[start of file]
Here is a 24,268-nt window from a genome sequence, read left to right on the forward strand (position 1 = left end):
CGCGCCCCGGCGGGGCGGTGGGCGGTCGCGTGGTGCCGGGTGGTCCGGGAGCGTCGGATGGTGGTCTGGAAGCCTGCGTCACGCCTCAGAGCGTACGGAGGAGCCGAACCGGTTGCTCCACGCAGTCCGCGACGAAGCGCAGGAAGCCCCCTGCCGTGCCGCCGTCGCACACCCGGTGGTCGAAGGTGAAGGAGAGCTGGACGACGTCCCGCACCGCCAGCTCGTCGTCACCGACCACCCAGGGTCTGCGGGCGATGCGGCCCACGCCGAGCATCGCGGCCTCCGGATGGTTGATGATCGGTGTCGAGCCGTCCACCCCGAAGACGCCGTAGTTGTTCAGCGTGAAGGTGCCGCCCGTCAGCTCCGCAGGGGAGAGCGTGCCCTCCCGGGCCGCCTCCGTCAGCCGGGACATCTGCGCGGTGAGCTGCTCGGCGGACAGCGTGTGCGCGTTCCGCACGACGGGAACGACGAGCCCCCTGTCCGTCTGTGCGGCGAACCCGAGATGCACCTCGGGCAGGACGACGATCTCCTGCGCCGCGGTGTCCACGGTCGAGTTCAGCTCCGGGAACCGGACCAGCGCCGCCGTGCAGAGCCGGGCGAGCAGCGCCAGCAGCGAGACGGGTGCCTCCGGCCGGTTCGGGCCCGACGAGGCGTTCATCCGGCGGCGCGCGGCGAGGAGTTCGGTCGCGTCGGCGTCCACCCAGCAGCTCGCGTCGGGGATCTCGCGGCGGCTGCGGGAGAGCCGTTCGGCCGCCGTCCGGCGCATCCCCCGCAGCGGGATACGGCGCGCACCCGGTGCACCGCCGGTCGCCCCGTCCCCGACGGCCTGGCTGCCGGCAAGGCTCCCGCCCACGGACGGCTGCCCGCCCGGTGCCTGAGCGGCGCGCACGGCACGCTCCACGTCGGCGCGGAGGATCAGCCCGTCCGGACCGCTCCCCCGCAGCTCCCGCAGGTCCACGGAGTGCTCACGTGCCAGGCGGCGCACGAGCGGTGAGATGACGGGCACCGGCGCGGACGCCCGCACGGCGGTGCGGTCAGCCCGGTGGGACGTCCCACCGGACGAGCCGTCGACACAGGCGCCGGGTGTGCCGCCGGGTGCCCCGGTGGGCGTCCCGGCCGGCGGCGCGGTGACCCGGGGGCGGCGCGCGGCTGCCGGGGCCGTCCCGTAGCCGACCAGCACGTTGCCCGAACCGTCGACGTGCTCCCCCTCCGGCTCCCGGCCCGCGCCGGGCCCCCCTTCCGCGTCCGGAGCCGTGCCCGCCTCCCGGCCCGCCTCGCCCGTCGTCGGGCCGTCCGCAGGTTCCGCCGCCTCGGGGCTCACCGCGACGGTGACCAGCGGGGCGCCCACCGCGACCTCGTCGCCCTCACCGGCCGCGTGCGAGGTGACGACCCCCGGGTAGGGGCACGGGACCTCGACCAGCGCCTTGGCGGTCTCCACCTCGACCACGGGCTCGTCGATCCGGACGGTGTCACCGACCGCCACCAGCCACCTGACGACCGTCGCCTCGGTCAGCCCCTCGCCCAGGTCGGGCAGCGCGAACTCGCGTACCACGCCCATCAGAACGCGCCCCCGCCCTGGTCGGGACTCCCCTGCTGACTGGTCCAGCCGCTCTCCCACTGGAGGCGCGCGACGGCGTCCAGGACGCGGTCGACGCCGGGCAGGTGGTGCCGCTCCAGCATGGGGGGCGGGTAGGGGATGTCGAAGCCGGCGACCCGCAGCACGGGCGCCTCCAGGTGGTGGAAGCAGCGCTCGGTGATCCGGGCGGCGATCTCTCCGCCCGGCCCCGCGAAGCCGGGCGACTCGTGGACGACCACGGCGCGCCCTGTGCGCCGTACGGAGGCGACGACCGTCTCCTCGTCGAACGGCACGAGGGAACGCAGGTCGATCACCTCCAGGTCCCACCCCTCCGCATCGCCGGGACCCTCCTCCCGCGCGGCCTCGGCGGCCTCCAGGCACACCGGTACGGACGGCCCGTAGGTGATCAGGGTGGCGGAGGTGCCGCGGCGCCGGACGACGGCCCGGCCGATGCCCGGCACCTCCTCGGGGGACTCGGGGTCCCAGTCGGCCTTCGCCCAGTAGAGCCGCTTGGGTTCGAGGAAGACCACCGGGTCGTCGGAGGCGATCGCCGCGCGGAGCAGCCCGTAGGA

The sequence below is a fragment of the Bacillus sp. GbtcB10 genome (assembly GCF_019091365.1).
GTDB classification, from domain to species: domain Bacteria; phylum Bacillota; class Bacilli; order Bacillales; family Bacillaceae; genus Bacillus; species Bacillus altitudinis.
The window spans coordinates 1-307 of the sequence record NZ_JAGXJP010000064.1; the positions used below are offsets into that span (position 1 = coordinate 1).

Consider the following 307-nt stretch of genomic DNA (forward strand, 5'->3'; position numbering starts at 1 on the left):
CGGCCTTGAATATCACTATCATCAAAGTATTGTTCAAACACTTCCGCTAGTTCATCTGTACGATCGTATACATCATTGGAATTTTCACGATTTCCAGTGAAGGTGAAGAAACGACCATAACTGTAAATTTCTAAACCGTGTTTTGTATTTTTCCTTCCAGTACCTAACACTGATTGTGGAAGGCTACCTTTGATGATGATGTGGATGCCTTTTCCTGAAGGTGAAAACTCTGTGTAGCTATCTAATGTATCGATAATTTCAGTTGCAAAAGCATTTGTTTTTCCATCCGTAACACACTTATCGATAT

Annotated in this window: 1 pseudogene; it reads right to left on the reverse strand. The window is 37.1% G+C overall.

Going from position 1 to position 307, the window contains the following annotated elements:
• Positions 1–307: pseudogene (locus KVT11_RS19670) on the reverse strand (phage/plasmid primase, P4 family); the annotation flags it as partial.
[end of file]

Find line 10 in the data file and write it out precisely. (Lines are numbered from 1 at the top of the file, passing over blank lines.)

• Positions 1–307: pseudogene (locus KVT11_RS19670) on the reverse strand (phage/plasmid primase, P4 family); the annotation flags it as partial.